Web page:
Aka S is for Stanley – 30 Years Behind the Wheel for Stanley Kubrick, S Is for Stanley – Trent’anni dietro al volante per Stanley Kubrick. He was fast. Filmmaker Alex Infascelli came across Emilio D’Allesandro upon the publication of his memoir, Stanley Kubrick E Me and decided to make a documentary about the man who was the auteur’s driver and assistant for more than a quarter of a century. Emilio relates to camera and over montages and home movies his story of emigration – he took the train from Italy to London in 1960 and made a splash driving at Brand’s Hatch but needed to make money for his new family with English wife Janette and became a taxi driver. One night in 1970 when the firm couldn’t get anyone else to take ‘an object’ to a house outside London he was the only driver brave enough to go in a snowstorm. He was greeted at the front door by Kubrick who had a newspaper cutting about him in his pocket and asked if he was the same man who had driven at the famous racetrack and whether he drove that quickly on normal roads. Emilio said, no, he did not drive fast outside races and started working for Kubrick the following day, using his own car. He found that his new employer loved cars as much as he did and particularly Mercedes because he believed the German marque was the safest. He asked Emilio if he could drive an imposing truck constructed to withstand immersion in water. Emilio said if it had a steering wheel and four wheels he’d give it a try. There was a house move, from Abbots Mead (owned by Simon Cowell’s father!) near Elstree Studios to Childwickbury Manor, a huge country house ten minutes away that had enough stables to serve as production offices and vast lands for rescue animals to roam. The place was a zoo, Emilio sighs and photos show him on the back of a poor sad donkey. The documentary is a feast of information, with Kubrick’s many notes and letters narrated by Clive Riche, and they are a marvellous insight into his working method and his home life with wife Christiane and their three daughters. He believed in labels and lists  – one of which dominated the house:  Basic Training. It starts, If you open it, close it. There are 11 further lessons to live by. The meticulous approach, as detailed by Emilio, and some of which is catalogued in the many archive boxes in his own garage filled with memorabilia, is known to Kubrick’s fans but its application domestically, including pet care – he took in all the dogs and cats that came into his purview and housed them and took care of them and left particular notes on each of their needs – demonstrates the mindset that was above all utterly practical. The first production Emilio was directly involved in was Barry Lyndon, to be shot in Ireland. He would fly from London to Dublin as many as four times a day, back and forth, with highly confidential items. He recalls being asked to find a candle manufacturer that could produce candles for three years straight:  he would discover later that Kubrick planned on shooting the film by candlelight. Emilio had a run-in with Jack Nicholson on the set of The Shining and when he told Kubrick, I would like to stay away from him, the director understood and it was not a problem.  His home telephone always rang at meal times. When Emilio said it wasn’t fair to Janette, Kubrick asked if it would be alright to install a separate line for his calls at their home. Emilio recalls having call Federico Fellini on Kubrick’s behalf to find out how he achieved a certain effect. Kubrick’s calls were lengthy, and even Fellini finally had to make his excuses and hang up. Why did they do this to me? asked Kubrick in the wake of his daughter Anya’s marriage and the other two girls moved to London. He was a gregarious sort, a devoted spouse, father and family man and he felt abandoned. Emilio declares bemusedly that only Christiane and all those animals were left at the house. While Emilio and he were driving one day Kubrick spotted an abandoned gasworks that would serve as the main location for Full Metal Jacket and Emilio was like another father to Matthew Modine, the star. In 1991 when Emilio was turning 50 and his parents were ageing and infirm he wanted to return to Italy. He gave Kubrick three years’ notice, during which his father died. On the eve of departure, Kubrick asked him to stay two more weeks. He and Janette suffered when their racer son had to have his leg amputated following a crash and Kubrick sent them to the best doctors, taking care of the bills. What do you do during the day? Kubrick asked Emilio when he had finally gone home to Italy. Emilio remembers, I started watching the films and that was when I realised what a genius he was. Kubrick asked him to return to England for a fortnight. Janette believed it was a trick to get Emilio back working again but knew her husband was happier working with Kubrick. When he and Janette went for afternoon tea he asked the director about his current film and Kubrick responded he couldn’t do it without him. If you tell me you’ll come back I’ll do it. Emilio and Janette stayed in England and Kubrick shot Eyes Wide Shut half an hour away from home, at Pinewood Studios, where Greenwich Village was reproduced. He made the film partly in tribute to Emilio – he had him in the film at a news stand where Tom Cruise buys a paper;  and a café is named for him (Caffé Da Emilio); he found every possible way to include him. Love, Stanley.  After editing the film Emilio found Kubrick in need of assistance one day as he tried but failed to break a tablet in two for one of his pet cats. Kubrick regularly needed oxygen and was exhausted from the film. His beard had turned white and he was utterly drained. He died that night, one week after a screening for Warner Brothers in New York. In the present day, Infascelli drives Emilio back to Childwickbury, where a Private sign hangs on the closed gate. Emilio doesn’t want to enter. (Kubrick is interred there, along with Anya).  It’s a gentle and touching recollection of things past, a lovely personal account of a long-lasting friendship and working relationship told across the background of four major films made by one of the cinema’s most astonishing filmmakers. For a man who ironically disliked being photographed, some of the happiest pictures here of Kubrick are from the home movie of the party he held for Emilio when he was leaving for Italy in the early 90s.  I still think when the phone rings it might be him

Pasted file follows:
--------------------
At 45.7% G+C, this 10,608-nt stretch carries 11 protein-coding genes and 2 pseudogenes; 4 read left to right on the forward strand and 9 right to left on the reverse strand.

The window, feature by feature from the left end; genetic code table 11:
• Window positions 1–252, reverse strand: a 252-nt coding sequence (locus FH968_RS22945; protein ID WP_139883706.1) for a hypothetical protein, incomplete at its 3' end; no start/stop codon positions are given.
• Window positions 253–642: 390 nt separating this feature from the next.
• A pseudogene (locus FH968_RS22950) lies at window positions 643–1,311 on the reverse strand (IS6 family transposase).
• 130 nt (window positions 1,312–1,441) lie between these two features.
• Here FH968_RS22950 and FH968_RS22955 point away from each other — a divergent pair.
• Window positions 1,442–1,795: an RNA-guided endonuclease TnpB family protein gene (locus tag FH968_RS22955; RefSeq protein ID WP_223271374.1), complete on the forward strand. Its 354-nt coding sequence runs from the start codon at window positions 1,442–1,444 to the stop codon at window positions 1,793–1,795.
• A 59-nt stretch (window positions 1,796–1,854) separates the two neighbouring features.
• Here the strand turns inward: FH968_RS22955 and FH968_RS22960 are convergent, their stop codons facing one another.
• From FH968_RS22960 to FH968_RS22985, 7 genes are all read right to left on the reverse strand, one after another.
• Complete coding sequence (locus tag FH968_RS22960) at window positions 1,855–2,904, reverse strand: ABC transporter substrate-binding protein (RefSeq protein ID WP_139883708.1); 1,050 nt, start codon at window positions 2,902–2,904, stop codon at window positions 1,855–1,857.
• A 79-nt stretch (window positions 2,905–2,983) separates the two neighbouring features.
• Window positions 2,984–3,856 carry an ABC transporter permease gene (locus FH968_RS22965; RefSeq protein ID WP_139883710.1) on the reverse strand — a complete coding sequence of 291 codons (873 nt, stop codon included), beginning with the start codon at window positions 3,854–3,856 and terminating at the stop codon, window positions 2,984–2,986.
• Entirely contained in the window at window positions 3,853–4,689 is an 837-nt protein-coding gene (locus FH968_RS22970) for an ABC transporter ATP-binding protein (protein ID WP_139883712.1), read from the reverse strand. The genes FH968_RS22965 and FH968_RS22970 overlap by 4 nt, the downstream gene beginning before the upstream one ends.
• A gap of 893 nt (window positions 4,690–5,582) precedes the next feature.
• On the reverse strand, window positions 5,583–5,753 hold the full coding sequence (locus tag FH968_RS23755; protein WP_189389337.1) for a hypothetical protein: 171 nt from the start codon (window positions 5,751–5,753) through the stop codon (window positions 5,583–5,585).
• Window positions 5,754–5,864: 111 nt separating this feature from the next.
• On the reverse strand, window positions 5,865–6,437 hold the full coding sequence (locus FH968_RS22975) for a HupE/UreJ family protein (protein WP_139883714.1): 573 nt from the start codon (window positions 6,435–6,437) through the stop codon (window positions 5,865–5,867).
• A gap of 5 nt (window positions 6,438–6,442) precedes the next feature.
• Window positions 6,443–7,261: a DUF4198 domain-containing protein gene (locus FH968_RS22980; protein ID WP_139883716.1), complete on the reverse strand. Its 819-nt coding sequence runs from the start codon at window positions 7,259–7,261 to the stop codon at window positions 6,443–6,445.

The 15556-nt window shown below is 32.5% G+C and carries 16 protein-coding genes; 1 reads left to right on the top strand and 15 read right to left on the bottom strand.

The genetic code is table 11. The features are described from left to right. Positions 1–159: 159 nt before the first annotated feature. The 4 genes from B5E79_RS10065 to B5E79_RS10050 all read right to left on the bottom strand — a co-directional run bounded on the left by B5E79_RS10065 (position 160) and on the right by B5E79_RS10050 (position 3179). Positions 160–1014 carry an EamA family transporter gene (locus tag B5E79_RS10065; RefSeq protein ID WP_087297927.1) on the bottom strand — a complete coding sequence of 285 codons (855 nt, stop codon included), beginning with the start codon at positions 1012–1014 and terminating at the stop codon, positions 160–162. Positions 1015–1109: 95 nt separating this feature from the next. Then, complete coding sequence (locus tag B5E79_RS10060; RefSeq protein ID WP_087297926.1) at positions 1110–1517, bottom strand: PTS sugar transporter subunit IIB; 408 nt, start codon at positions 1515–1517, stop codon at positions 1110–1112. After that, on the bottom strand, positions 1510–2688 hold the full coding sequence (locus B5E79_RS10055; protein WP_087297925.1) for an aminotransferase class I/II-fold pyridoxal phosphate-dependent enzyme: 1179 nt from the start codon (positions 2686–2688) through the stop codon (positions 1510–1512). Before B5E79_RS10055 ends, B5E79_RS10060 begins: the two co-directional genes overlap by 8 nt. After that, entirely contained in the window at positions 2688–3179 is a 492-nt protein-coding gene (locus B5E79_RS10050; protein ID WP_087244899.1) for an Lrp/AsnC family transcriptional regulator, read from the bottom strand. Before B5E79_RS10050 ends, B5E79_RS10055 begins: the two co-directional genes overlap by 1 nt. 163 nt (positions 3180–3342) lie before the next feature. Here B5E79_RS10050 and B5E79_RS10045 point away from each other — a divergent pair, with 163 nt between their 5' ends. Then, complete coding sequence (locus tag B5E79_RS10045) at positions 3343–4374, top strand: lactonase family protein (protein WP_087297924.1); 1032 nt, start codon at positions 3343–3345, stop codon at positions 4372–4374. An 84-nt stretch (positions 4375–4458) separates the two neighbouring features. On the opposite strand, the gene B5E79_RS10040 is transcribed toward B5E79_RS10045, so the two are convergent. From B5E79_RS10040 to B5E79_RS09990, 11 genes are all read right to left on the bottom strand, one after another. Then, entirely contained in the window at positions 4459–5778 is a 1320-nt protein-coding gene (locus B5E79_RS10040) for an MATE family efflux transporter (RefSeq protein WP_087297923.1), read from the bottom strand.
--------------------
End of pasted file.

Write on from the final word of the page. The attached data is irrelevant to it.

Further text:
Everybody Knows (2018)